Keeping Perspective on Parenting Advice

Its hard to be a parent, especially when there is an exuberant chorus of voices weighing in on how to parent the right way. We sometimes feel judged by the words of others, rather than seeing them as a reference point to consider in light of our unique family dynamic.

Topics: Family Discipleship | Motherhood | Fatherhood

It’s hard to be a parent, especially when there is an exuberant chorus of voices weighing in on how to parent “the right way.” We sometimes feel judged by the words of others, rather than seeing them as a reference point to consider in light of our unique family dynamic. As both a reader and a writer of parenting advice, let me share three things I’m learning as a parent that will hopefully be an encouragement—whether we feel like we’re knocking it out of the park or just barely hanging on.

1. We’re all trying to be good parents.

We want our kids to grow up to be well-adjusted and happy. And if we’re believers in Christ, our highest goal is for our kids to love Him and spend their lives serving Him. Since I was 18 and began my undergrad work in elementary education, going on to teach for seven years, I have been studying kids and parents, and I have learned that there’s not a major difference between the motivations of the PTA president and the single mother who never has time to darken the door of her kids’ school. We all want our kids to turn out OK.

2. Every kid is different.

Just when I thought I might be getting a handle on my first child, the second one came along and blew all my great ideas out of the water. Not only that, but the methods many of my dearest friends and family members use in parenting their children are very different from my own. We can learn ideas from each other, but we must keep in mind that what works for one kid might be a disaster for another. Every piece of advice we receive that relies on experience rather than biblical principles should be taken with a grain of salt. That’s not to say all extra-biblical advice is unhelpful, but we have to be careful not to make anything but God’s Word primary.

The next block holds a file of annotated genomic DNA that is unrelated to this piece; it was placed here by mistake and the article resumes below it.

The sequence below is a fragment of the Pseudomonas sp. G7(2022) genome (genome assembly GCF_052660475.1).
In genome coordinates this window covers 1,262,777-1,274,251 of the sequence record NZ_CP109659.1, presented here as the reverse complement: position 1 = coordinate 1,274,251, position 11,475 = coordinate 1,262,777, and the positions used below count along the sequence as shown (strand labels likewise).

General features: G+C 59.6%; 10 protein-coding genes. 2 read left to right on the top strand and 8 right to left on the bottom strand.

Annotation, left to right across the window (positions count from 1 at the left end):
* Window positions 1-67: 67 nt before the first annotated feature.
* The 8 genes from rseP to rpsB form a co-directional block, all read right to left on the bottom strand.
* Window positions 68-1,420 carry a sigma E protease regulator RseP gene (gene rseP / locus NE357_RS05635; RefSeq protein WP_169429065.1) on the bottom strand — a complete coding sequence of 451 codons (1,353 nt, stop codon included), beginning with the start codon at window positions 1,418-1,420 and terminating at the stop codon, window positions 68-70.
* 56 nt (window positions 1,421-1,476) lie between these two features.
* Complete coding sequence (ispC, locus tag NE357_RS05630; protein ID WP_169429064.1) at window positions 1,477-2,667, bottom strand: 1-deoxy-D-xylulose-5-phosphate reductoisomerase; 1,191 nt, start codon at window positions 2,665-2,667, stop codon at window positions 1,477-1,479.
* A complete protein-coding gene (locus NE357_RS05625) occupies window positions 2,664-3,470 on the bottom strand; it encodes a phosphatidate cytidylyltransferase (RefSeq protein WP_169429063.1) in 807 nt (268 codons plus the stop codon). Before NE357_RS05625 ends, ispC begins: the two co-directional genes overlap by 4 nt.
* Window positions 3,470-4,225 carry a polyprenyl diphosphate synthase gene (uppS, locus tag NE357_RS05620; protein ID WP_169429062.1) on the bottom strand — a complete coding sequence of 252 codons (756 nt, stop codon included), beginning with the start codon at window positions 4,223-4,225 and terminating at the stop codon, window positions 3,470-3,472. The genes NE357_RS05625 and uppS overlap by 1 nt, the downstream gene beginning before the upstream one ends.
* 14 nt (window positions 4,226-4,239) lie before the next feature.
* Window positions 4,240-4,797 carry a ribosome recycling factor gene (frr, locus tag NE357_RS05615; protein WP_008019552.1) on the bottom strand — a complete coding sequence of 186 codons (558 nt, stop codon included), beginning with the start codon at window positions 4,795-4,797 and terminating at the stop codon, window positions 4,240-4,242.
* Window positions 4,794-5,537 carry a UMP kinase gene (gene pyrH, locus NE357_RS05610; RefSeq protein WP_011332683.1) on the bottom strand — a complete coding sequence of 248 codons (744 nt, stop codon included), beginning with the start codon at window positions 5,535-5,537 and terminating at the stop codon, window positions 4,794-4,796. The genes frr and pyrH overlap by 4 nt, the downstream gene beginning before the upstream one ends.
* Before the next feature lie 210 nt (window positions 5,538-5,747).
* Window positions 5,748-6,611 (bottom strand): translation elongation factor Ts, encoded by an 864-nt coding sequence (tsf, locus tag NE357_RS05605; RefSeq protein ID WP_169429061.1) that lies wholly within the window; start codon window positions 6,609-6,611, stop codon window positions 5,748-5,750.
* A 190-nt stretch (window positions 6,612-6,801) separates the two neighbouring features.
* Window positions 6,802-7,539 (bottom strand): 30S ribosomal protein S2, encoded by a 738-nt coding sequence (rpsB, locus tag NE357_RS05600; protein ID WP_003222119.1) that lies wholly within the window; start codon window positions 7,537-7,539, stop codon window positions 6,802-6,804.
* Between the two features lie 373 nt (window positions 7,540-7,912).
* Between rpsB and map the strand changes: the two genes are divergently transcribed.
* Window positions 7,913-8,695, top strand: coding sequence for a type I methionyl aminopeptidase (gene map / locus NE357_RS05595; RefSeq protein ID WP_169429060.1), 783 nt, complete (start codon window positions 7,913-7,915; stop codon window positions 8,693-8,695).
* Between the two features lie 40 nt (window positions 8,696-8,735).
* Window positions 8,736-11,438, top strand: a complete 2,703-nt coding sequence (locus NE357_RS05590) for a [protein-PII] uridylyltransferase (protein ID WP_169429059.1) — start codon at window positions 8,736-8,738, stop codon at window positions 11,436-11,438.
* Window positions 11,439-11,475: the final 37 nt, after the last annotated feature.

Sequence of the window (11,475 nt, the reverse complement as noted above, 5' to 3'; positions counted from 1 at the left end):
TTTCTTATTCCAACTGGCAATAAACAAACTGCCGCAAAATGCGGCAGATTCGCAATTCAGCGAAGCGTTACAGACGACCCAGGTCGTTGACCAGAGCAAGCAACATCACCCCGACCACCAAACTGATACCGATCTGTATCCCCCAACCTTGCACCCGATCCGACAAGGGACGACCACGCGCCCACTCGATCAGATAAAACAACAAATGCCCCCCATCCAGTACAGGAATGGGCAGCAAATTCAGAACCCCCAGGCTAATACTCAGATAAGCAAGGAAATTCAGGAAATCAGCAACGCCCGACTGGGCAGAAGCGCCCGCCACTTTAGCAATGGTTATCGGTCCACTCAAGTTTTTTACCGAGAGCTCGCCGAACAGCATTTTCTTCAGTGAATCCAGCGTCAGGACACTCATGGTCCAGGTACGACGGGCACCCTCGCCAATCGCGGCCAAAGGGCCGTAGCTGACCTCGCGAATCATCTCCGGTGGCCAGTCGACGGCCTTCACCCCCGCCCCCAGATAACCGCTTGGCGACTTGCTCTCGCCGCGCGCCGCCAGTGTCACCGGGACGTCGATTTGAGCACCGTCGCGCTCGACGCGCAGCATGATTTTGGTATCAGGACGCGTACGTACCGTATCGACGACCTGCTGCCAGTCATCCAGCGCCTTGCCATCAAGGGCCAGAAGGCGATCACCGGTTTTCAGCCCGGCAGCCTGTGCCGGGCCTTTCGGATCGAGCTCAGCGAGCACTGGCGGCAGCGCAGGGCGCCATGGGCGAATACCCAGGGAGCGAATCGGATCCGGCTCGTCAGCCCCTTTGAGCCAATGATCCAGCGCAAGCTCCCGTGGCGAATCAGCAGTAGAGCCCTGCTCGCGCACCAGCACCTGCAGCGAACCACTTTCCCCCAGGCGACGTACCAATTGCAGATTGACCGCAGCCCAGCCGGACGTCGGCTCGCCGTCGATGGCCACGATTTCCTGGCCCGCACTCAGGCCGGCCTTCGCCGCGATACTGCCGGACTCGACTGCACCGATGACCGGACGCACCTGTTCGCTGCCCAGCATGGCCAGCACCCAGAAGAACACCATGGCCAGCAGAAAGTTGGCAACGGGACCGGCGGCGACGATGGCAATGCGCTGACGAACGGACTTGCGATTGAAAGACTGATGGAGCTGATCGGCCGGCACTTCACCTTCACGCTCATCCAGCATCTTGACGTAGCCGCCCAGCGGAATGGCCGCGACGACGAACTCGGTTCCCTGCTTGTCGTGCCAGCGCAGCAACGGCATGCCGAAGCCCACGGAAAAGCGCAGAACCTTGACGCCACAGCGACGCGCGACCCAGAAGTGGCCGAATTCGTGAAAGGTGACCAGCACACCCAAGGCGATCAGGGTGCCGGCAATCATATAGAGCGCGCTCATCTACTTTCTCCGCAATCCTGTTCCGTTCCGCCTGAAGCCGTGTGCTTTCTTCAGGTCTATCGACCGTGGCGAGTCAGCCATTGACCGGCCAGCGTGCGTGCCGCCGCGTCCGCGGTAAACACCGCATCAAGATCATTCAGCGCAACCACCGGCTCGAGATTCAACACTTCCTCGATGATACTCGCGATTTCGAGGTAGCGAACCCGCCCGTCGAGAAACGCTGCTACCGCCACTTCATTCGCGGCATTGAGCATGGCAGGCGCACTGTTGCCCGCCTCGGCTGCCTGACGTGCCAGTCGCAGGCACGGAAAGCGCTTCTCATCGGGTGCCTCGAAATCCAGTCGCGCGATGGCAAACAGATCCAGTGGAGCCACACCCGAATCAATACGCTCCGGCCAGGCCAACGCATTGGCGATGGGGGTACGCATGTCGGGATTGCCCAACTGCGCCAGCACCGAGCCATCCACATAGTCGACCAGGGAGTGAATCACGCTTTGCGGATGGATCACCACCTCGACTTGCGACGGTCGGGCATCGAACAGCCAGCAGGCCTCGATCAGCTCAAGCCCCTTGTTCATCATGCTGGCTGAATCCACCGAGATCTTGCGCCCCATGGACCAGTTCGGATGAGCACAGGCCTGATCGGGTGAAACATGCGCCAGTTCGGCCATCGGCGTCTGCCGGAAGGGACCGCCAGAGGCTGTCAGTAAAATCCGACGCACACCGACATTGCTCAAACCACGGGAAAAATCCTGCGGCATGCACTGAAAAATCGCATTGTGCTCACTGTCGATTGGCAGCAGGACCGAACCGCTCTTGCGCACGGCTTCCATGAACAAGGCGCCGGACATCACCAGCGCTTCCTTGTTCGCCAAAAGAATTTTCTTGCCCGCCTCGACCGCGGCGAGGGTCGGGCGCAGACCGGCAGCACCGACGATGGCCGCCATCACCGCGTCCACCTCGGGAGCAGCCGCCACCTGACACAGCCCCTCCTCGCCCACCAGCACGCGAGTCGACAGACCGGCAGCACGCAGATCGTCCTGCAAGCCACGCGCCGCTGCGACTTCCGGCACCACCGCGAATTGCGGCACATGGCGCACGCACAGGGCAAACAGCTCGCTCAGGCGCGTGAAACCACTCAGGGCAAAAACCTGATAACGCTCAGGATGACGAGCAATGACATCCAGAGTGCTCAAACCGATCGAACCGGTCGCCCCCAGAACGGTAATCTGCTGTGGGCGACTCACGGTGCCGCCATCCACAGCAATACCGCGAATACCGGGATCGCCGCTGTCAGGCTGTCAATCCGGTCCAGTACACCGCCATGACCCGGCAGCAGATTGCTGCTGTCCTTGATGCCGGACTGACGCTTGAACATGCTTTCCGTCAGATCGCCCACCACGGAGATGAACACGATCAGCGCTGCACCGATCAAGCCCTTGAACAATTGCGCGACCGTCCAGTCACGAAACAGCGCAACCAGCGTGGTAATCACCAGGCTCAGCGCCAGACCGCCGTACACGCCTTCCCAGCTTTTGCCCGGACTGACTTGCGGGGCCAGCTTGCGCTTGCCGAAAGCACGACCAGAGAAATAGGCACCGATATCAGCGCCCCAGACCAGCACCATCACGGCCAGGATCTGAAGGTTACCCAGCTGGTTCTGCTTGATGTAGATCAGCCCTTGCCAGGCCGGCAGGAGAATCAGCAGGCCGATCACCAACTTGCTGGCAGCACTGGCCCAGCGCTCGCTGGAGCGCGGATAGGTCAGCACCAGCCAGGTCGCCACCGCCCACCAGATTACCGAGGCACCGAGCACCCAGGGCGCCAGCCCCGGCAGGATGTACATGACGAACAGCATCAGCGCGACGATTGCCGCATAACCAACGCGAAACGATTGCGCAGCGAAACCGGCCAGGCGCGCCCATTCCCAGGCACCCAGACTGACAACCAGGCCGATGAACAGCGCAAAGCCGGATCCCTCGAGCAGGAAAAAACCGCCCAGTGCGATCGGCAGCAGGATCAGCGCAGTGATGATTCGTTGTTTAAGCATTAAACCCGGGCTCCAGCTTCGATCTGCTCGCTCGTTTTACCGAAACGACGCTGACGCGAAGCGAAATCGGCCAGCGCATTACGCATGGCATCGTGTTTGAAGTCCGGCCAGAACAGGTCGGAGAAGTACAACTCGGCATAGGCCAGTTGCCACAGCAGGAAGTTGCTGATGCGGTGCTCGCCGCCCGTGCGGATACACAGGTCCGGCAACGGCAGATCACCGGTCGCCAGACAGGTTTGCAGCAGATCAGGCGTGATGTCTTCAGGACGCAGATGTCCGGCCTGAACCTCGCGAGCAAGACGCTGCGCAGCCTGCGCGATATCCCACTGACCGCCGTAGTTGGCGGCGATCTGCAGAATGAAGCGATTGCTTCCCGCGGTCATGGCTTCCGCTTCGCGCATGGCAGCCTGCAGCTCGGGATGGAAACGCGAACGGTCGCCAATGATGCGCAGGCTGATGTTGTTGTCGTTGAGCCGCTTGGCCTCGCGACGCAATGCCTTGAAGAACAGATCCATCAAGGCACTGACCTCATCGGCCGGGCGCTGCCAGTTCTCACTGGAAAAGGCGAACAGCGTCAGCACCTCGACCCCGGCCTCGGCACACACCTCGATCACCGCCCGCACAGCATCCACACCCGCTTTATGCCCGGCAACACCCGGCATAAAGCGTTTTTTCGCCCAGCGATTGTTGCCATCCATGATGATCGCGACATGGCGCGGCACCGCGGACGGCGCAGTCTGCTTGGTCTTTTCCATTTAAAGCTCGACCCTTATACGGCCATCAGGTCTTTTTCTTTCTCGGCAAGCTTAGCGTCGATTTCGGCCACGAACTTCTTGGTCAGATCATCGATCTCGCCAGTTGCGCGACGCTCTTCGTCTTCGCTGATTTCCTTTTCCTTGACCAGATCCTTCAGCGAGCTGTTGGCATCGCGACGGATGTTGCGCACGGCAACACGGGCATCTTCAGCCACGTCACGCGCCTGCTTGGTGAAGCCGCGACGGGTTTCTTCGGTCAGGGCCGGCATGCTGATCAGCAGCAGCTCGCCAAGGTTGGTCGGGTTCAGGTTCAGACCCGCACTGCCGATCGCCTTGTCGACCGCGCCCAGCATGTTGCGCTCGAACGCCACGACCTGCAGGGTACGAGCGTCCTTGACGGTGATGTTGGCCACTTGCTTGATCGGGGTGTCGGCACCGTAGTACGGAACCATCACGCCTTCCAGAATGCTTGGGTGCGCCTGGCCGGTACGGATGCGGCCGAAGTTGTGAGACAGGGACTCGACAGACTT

3. We don’t control the outcome.

I have spent many tearful hours with mothers who have parented their children beautifully, yet their children went astray. It’s devastating when you try your hardest, only to watch your child run away. This can lead to shame and doubt, and in these moments, we must cling to our Father and our community. We are not alone, and though not one of us is a perfect parent, blaming ourselves for decisions our children make doesn’t help. We can and should own our part and ask God to forgive us. But, ultimately, our children will make their own choices in life. We can continue to love them well by praying that God will redeem what is broken. Remember that God is faithful and ask others to stand in faith when your faith is weak.

The challenge for all of us is to read parenting advice not as authoritative but as a potentially helpful suggestion to consider. Every family is different. My kids are still young. I don’t know what’s in store, but I do know the enemy wants to draw my children away from Jesus. I’m sowing seeds in my kids today that “will not return empty” (Isa. 55:11). The beauty of God’s Word is that it penetrates deeply into hearts (Heb. 4:12), so I’ll just keep praying and reading out loud and reminding my kids of the gospel. I must trust Him with the outcome.